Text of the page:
National Father’s Day Golf-A-Thon PDF Print E-mail
News Releases - Sports & Recreation
Written by ZeroCancer.org   
Tuesday, 08 May 2012 13:47
What is ZERO’s National Father’s Day Golf-A-Thon?

More than 240,000 men will be diagnosed with prostate cancer this year, and more than 28,000 will die from the disease. By playing one round of golf on Father’s Day weekend, you can save the men that mean the most to you.

ZERO’s National Golf-A-Thon will be Father’s Day weekend, June 15-17 2012. It is open to all golfers, regardless of their playing ability, gender or age. It is also both an individual and team competition. Participants can play for teams (departments, locations, courses, alumni) or as individuals. Participants play golf based on their own schedules on Father’s Day weekend and are in competition to see which team or individual can raise the most money. Prizes will also be given out to the top three individuals or teams who raise the most money.

By participating in ZERO’s National Father’s Day Golf-A-Thon, 100 percent of the funds you raise will go toward prostate cancer awareness, research and testing.

Funds are raised for ZERO—The Project to End Prostate Cancer through pledges on holes played. The more holes a participant plays on Father's Day weekend, the more money they generate to fight prostate cancer. Participants will collect pledges from sponsors for each hole played during the ZERO's Father's Day Golf-A-Thon. If a participant plays 36 holes during the golf a thon and a sponsor pledges $1 a hole, the golfer will raise $36 towards the fight against prostate cancer. It's that easy!

The team or individual raising the most money will win the grand prize trip to the Know Your Score Celebrity Golf Tournament in Myrtle Beach, SC, benefiting prostate cancer awareness, research and testing. The trip includes lodging for four at Pawleys Plantation in Myrtle Beach, SC, four tickets to the VIP celebrity reception, four entries into the celebrity golf tournament, and four tickets to the gala. The runners up will receive ZERO golf apparel.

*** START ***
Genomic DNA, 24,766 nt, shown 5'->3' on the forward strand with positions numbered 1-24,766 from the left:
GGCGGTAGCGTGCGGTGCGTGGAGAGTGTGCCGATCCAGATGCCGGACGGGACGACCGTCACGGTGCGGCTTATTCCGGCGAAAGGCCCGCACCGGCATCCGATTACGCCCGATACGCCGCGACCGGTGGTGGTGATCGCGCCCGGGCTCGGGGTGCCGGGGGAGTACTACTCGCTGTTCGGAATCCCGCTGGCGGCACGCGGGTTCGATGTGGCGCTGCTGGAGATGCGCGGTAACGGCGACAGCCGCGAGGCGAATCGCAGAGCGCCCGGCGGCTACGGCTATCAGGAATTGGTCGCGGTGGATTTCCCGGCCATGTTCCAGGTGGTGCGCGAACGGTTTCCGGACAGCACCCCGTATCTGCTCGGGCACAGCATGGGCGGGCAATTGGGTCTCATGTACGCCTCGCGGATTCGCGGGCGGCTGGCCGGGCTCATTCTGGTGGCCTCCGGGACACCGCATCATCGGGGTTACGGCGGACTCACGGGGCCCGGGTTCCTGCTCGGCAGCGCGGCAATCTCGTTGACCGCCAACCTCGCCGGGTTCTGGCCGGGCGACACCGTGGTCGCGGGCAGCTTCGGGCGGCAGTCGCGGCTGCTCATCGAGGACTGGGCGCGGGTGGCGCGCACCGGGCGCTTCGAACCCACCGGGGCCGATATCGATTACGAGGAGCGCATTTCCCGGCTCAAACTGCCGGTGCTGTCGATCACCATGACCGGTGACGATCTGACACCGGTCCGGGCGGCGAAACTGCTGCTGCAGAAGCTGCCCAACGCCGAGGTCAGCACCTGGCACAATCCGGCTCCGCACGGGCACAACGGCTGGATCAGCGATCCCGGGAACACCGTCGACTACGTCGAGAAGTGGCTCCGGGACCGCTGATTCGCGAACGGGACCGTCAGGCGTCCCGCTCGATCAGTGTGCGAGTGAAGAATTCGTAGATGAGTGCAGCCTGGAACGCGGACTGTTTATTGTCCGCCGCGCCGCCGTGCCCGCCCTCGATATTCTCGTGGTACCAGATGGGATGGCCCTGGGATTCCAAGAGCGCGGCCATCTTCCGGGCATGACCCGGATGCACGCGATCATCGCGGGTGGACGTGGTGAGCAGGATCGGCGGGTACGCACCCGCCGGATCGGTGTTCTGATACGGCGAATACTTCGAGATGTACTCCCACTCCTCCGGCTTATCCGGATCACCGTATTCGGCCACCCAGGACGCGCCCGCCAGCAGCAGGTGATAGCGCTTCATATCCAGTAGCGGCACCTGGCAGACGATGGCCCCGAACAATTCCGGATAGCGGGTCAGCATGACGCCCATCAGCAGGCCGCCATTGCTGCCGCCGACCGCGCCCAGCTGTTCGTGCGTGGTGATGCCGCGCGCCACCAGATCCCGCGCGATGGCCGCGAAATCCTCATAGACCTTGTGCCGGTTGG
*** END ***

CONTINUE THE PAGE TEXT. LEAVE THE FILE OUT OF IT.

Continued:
What courses can you play?

You can play any 9-hole or 18-hole golf course from any set of course tees in the world, based on your own schedule. You can play with your own personal golf partners or foursomes. No handicaps required. Just get out on Father’s Day weekend, get your free pass from your significant other and play golf for a great cause!

How do I enter?

Golf-A-Thon participants will have their own personalized donation webpage that they can send to friends and family. It will be easy for supporters to make donations right on this page. You will also be able to include why you are participating and raising money for prostate cancer.

Why Prostate Cancer?

One in six men will be diagnosed with prostate cancer during his lifetime. Other than skin cancer, prostate cancer is the most common cancer in men. There are no noticeable symptoms of the disease while it is in the early stages, so testing is vitally important. The chances of a man getting prostate cancer are one in three with one close relative (father, brother) with the disease. The risk is 83 percent with two close relatives and 97 percent with three. African American men are at increased risk for the disease and have the highest rate of prostate cancer in the world - one in four men. They are also 2.5 times more likely to die from the disease.

At ZERO, we commit ourselves not only to reduce prostate cancer or alleviate the pain from the disease, but also to end it. We see a future where all men who have been diagnosed with prostate cancer will be cured or manage their illness with good quality of life, with the support they need to minimize physical and emotional suffering and cope effectively throughout their cancer journey.

To accomplish our goal, we provide comprehensive treatment information to patients, education to those at risk and conduct free prostate cancer testing throughout the country. We increase research funds from the federal government to find new treatments and we fund local grants to end the disease.

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